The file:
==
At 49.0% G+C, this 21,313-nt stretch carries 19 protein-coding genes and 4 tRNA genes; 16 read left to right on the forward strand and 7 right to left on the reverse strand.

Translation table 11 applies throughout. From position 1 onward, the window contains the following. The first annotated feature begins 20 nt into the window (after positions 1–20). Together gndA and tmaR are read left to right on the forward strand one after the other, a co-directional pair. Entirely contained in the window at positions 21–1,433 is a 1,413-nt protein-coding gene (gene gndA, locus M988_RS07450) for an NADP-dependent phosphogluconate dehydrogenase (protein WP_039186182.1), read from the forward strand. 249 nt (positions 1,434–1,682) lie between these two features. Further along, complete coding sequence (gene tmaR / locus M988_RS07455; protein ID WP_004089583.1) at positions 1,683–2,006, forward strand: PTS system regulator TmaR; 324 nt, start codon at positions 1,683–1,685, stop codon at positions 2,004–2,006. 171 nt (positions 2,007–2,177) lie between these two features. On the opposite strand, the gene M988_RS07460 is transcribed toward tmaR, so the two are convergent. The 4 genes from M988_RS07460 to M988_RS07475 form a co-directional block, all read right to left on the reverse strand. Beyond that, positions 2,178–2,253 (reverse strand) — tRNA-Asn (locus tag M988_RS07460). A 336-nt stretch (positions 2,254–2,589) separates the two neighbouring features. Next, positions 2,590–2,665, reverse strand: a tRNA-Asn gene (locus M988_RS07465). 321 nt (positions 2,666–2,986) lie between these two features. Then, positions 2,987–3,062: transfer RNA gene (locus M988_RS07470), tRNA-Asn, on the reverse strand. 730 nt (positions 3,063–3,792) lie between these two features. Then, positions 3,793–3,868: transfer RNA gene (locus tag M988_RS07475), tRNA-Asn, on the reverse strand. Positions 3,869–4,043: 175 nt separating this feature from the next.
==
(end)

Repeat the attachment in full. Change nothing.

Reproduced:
At 49.0% G+C, this 21,313-nt stretch carries 19 protein-coding genes and 4 tRNA genes; 16 read left to right on the forward strand and 7 right to left on the reverse strand.

Translation table 11 applies throughout. From position 1 onward, the window contains the following. The first annotated feature begins 20 nt into the window (after positions 1–20). Together gndA and tmaR are read left to right on the forward strand one after the other, a co-directional pair. Entirely contained in the window at positions 21–1,433 is a 1,413-nt protein-coding gene (gene gndA, locus M988_RS07450) for an NADP-dependent phosphogluconate dehydrogenase (protein WP_039186182.1), read from the forward strand. 249 nt (positions 1,434–1,682) lie between these two features. Further along, complete coding sequence (gene tmaR / locus M988_RS07455; protein ID WP_004089583.1) at positions 1,683–2,006, forward strand: PTS system regulator TmaR; 324 nt, start codon at positions 1,683–1,685, stop codon at positions 2,004–2,006. 171 nt (positions 2,007–2,177) lie between these two features. On the opposite strand, the gene M988_RS07460 is transcribed toward tmaR, so the two are convergent. The 4 genes from M988_RS07460 to M988_RS07475 form a co-directional block, all read right to left on the reverse strand. Beyond that, positions 2,178–2,253 (reverse strand) — tRNA-Asn (locus tag M988_RS07460). A 336-nt stretch (positions 2,254–2,589) separates the two neighbouring features. Next, positions 2,590–2,665, reverse strand: a tRNA-Asn gene (locus M988_RS07465). 321 nt (positions 2,666–2,986) lie between these two features. Then, positions 2,987–3,062: transfer RNA gene (locus M988_RS07470), tRNA-Asn, on the reverse strand. 730 nt (positions 3,063–3,792) lie between these two features. Then, positions 3,793–3,868: transfer RNA gene (locus tag M988_RS07475), tRNA-Asn, on the reverse strand. Positions 3,869–4,043: 175 nt separating this feature from the next.